While the initial concept may have been simple, the design and logistics of the shadow mowing pushed its execution back to the edges of the growing season. Fortuitously, this allowed for a more substantial difference in meadow height, making the relatively subtle act more visible — and easier to execute. Mowing the transects and sample plots with a small, rotary mower was easy enough, but to the tool was too small for the scale of Middle Field and did not mow high enough to avoid damaging flowering perennials or warm season grasses as their stamina dwindled.
The quest for a riding mower proved to be quixotic, and so I accepted the constraints of the local equipment rental, opting for the next best thing: a self-propelled, walk-hind, “Billy Goat,” high-weed mower. Mowing an even three inches high, it’s turning radius was surprisingly worse than most riding mowers, especially when traversing downhill. The nuances of the tool path were instantly abandoned, yet an interesting teardrop form emerged around as we looped around the back of obstacles and merged in front to cut the shaded zone. As the shadows stretched into the higher grass (>10”), stretching the definition of the shadowed zone as understood through sampling, the tool path became dominant and recognizable from a distance, although this effect would presumably dwindle if following the 2/3 height rule of good lawn care.
The experiment reinforced the necessity of identifying and fully understanding the agency of the specific tool operations while also realizing the tolerances of a maintenance design following a substitution. Also clear was that the original formal concept needed to be drastically simplified to match the economy of mowing which is principally linear. While the dynamics of shadow which can be mapped as events, these plans are difficult to execute in the field. Current shadows act as magnets, irresistible to the mower, opening the door to a more flexible maintenance design, perhaps with parametric representation.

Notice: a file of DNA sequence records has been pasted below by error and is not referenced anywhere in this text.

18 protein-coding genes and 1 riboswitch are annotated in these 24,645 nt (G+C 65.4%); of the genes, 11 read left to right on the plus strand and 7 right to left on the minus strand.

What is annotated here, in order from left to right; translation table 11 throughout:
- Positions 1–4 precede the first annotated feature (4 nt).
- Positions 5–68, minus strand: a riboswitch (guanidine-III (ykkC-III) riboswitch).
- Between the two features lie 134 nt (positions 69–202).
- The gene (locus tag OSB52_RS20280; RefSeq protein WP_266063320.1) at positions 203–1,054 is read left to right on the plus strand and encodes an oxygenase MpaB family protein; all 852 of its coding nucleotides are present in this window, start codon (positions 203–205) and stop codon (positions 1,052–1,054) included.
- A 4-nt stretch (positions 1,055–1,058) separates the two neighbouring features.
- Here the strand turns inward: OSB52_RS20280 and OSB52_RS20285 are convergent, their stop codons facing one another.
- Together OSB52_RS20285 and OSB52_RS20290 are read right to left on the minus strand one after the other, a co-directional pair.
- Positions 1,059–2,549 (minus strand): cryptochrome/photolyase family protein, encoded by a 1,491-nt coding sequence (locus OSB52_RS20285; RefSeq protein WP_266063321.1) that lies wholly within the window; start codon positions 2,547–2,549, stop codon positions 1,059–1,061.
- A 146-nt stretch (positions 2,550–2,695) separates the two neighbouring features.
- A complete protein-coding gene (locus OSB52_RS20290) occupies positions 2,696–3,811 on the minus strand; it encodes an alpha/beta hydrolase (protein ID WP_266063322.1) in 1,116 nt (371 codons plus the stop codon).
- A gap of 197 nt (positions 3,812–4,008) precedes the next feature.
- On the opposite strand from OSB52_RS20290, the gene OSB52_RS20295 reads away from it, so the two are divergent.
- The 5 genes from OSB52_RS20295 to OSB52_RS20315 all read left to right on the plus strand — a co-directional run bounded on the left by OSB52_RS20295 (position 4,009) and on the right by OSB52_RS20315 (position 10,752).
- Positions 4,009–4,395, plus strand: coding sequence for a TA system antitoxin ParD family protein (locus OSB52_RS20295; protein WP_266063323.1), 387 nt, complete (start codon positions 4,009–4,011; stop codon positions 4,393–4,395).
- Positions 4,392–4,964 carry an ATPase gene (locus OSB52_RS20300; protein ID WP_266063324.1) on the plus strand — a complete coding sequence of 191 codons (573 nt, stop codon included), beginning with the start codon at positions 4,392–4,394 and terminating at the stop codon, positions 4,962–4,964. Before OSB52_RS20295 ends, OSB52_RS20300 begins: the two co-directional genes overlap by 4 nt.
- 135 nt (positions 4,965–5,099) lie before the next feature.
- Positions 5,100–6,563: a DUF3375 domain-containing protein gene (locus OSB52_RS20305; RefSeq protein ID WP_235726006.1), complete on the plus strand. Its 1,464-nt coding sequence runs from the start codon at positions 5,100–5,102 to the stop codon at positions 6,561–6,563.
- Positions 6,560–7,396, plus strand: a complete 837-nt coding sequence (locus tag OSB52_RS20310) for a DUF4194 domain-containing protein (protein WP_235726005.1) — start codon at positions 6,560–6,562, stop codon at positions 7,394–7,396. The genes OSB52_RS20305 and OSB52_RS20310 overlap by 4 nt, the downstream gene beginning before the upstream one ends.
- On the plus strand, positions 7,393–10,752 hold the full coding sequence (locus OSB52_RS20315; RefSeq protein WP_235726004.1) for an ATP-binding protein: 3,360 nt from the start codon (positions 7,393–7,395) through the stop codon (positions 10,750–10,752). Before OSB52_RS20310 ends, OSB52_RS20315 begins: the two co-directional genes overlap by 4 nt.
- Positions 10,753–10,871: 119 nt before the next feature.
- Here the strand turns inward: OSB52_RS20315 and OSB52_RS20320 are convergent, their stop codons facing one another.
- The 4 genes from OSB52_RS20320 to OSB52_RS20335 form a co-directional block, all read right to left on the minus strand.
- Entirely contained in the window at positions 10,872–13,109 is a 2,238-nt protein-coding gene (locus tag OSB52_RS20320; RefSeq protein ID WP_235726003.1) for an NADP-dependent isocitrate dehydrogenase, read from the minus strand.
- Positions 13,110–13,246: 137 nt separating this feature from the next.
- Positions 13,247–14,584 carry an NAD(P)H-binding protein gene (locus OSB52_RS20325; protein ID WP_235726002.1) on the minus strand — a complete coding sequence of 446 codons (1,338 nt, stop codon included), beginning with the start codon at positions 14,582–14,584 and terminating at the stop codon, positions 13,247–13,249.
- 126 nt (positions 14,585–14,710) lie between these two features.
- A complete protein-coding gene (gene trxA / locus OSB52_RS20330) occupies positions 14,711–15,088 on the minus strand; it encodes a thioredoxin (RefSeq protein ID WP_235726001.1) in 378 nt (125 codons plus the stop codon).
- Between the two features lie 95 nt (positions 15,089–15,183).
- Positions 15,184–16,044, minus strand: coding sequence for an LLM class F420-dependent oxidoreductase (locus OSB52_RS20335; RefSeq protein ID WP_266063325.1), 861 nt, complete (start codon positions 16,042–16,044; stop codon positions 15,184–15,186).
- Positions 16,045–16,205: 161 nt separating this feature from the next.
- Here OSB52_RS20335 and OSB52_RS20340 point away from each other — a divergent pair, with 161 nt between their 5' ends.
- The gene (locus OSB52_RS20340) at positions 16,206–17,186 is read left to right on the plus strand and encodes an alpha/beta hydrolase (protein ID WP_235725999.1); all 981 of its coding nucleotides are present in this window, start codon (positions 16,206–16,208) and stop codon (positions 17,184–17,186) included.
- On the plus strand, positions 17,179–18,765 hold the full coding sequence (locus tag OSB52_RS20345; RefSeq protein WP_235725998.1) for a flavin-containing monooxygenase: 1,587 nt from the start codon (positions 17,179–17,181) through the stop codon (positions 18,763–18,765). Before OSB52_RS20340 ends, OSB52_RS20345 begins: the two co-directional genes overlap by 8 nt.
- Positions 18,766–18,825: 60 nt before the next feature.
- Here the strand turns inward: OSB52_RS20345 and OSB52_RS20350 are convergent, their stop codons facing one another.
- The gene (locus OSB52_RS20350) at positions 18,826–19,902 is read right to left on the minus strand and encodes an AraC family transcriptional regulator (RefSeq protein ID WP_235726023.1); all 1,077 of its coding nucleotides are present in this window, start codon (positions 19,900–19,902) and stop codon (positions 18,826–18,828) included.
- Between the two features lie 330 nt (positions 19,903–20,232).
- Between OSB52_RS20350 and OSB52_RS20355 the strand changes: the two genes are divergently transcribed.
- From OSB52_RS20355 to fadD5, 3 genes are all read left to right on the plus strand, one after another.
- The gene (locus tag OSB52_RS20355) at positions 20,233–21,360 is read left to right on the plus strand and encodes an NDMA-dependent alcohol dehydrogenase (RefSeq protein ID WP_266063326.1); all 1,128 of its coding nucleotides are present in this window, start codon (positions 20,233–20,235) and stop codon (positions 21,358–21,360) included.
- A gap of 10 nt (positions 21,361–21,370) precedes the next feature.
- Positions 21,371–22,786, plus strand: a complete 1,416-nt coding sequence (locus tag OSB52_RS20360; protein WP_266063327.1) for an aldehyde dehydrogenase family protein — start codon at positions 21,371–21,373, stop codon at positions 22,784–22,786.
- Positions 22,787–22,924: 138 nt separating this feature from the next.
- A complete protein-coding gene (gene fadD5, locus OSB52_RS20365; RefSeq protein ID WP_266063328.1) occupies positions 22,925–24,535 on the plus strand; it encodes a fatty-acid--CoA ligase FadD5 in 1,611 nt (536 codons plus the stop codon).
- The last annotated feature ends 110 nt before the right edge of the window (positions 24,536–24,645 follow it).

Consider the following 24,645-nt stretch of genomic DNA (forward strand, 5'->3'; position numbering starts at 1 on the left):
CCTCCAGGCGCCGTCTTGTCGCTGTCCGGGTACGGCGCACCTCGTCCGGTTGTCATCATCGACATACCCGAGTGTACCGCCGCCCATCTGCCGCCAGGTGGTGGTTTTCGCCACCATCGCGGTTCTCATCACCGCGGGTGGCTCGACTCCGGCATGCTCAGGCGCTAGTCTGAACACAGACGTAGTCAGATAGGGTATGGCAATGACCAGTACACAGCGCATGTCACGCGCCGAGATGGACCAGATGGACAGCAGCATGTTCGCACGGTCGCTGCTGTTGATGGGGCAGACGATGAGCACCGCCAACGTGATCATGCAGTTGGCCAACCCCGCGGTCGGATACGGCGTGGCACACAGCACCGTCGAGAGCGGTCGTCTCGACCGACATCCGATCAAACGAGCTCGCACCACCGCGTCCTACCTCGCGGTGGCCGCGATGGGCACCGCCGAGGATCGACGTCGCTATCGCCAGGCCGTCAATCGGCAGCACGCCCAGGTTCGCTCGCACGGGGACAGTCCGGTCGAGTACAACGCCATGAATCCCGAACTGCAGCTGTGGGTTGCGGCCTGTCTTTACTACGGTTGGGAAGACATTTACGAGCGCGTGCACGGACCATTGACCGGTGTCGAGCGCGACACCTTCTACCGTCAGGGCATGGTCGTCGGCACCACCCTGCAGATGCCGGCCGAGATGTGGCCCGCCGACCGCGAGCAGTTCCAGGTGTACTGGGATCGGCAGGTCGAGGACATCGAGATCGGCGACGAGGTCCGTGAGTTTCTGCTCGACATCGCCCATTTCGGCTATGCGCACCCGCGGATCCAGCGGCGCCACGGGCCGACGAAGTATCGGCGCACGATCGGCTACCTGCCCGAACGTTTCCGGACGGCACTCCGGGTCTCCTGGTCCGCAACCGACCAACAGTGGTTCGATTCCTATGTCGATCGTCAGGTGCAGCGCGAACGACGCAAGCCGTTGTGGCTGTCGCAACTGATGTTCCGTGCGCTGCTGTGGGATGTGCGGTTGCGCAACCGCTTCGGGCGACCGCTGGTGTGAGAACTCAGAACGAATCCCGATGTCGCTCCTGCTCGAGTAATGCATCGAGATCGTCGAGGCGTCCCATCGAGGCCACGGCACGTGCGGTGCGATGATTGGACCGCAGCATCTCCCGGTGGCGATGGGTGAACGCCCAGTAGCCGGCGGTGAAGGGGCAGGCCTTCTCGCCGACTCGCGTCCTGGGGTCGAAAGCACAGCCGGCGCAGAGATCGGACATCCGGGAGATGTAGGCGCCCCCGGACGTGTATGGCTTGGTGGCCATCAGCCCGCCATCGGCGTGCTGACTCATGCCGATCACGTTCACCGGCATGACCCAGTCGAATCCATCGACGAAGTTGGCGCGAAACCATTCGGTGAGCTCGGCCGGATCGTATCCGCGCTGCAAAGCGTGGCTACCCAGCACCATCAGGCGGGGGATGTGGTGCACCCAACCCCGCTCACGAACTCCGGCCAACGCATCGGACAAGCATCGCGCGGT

As the leaf season was now upon us as well, I took the liberty of honoring schedule over design, experimenting in the “let’s just see what the tool wants to do” type of observation. My hypothesis that a walk behind leaf blower would be appropriate for the scale of Middle Field was unfortunately dashed by the realities of slope. My makeshift rule of always blowing to the left of the shaded mow zone instantly became self-indulgent. Stepping back, I identified where wind eddies were already collecting leaves as the condition to be maintained and then concentrated them into mounds around trees or in hedges along the forest edge (to pay them back their kind favor). Novel to this action was the effect on the grass, windswept in the direction of the blower and recalling earlier methods of “rolling” the lawn flat. The juxtaposition of this technique with the lines created by the tool path are perhaps the clearest illustration so far of the formal potential of tool logic.